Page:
Basehor City Council pondering new wage system for employees
As the time to produce a 2013 budget approaches, the Basehor City Council took its first look Monday night at a possible revamping of how city employees are paid.
A proposed new wage system, presented by Interim City Administrator Lloyd Martley at the council’s work session Monday, would eliminate the rigid pay matrix used now by the city in favor of a more flexible pay range for each position, with pay ceilings much higher for many jobs. But Martley said the proposal was just a rough outline to get the council talking.
“All I was looking for tonight was just for the council to say, ‘Yes, this is kind of what we were looking for,’” Martley said. “‘Now bring us the rest of the project.’”
At a planning retreat in May, council members discussed installing a new wage system, with Travis Miles saying pay for some positions was inadequate and Brian Healy calling for performance-based raises. The city’s current pay matrix simply gives each employee an automatic 2.5 percent pay increase every two years.
In response to that discussion, Martley put together his proposed system, which simply sets minimum and maximum wages for each job. Those amounts were mostly higher than the corresponding limits in the city’s current pay matrix, but Martley said all of the city’s current employees would fall into the ranges without receiving raises.
The maximum pay for some positions increased by as much as about $14 per hour — roughly $29,000 per year. Martley said the amounts were based on regional surveys of wages at other cities.
The ranges would allow for employees to receive raises based on performance, Martley said. The city has not done that in a number of years, he said.
“It gives that opportunity to finally start recognizing employees for all their performance issues,” Martley said.
Mayor David Breuer said, though, that before the city settled on a new pay system, he would like two council members to study the issue more closely. It’s too complicated for the council to address at one or two work sessions, he said.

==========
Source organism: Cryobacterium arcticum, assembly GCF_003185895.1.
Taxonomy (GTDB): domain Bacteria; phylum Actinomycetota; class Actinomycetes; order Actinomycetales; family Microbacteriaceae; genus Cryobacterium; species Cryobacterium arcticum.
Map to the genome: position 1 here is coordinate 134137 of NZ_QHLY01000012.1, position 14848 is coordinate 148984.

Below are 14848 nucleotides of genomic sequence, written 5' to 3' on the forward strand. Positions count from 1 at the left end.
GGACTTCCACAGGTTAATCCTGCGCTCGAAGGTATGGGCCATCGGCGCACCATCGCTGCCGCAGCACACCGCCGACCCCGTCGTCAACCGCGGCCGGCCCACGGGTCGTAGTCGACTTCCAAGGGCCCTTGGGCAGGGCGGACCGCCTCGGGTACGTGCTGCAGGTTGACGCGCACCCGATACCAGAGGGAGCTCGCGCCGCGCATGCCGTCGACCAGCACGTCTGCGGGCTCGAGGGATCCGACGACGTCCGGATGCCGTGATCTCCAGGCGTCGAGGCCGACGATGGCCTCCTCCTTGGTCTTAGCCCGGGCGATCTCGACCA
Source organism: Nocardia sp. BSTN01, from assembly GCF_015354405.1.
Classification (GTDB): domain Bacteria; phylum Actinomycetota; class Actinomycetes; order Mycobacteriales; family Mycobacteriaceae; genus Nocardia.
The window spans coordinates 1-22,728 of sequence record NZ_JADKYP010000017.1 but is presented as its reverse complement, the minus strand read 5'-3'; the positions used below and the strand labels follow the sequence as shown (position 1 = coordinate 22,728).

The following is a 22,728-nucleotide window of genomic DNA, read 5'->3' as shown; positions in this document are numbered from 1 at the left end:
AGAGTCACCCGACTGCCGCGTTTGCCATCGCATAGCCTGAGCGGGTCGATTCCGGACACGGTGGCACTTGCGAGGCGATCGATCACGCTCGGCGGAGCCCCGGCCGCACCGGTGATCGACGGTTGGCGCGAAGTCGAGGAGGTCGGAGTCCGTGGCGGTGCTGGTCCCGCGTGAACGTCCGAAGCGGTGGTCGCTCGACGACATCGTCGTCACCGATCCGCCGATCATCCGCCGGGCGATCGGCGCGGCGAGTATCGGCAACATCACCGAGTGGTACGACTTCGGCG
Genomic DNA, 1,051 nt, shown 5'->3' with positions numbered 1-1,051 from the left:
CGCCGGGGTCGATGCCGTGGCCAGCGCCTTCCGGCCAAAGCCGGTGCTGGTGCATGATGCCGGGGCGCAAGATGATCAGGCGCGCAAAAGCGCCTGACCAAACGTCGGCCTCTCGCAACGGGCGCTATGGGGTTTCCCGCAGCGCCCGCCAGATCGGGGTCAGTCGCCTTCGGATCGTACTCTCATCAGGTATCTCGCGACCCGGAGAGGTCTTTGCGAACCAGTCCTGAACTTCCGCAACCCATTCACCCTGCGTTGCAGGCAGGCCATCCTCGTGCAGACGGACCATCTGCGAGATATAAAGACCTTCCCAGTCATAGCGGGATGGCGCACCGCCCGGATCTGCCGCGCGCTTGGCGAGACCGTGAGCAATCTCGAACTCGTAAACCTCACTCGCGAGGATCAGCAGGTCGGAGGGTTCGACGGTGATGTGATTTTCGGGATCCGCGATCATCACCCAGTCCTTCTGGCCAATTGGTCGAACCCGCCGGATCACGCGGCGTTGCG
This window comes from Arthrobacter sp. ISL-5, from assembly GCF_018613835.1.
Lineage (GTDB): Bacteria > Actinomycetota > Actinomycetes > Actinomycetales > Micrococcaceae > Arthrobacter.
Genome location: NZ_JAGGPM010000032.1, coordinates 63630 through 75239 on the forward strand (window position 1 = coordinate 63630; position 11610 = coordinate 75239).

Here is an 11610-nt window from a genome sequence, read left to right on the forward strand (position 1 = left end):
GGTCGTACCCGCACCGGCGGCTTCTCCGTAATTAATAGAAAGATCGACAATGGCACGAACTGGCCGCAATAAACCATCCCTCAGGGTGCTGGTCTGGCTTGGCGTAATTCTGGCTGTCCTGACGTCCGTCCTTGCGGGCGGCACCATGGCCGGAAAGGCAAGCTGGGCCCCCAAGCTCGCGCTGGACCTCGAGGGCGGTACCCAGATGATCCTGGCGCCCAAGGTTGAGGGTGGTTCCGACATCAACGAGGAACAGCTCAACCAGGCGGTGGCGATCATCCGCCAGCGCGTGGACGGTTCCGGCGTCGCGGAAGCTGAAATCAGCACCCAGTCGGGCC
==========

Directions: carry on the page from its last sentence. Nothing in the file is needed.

“It’s a little difficult for us all to really get a handle on it,” Breuer said.
Members Brian Healy and Vernon Fields volunteered to work with the staff on the issue in advance of the council’s budget process later this summer.
A change may be in store for city employees’ health benefits in 2013, as well.
Martley also presented a resolution that would reverse a council decision made in 2011, capping the city’s contributions toward employees’ health, dental and vision insurance. According to the resolution, the city would pay for 100 percent of premiums for employees and 50 percent of benefits for their spouses or dependents.
That was what the city did before the council capped contributions in August 2011, as proposed by then-member Dennis Mertz. That measure passed by a 3-2 vote, and all three members who supported it — Mertz, Iris Dysart and Fred Box — are no longer on the council.
Martley said that if the caps remain in place as insurance costs increase, employees will face an effective pay cut.
“Their paycheck will go down,” Martley said.
Eliminating the caps will cost the city about $6,000, he said. Employee benefits are funded entirely by the city’s mill levy. But the benefit fund is projected to have a balance of about $91,000 at the end of the year thanks to a surplus, Martley said, so no property tax increase would be required.
Martley said the change would likely affect the city’s budget only in 2013, as the city’s health benefits in subsequent years will be subject to the health-care reform law, requiring a re-evaluation anyway.
• During a special meeting prior to the work session, the council approved, 5-0, a resolution setting a public hearing for June 18 regarding the assessments for two improvement districts approved in 2008, along Basehor Boulevard and 155th Street.
• The council discussed the possible annexation of some properties east of 155th Street on Pinehurst Drive.
• The council entered into two executive sessions, lasting 30 and 20 minutes, with Martley and City Attorney Shannon Marcano to discuss matters relating to attorney-client privilege and nonelected personnel.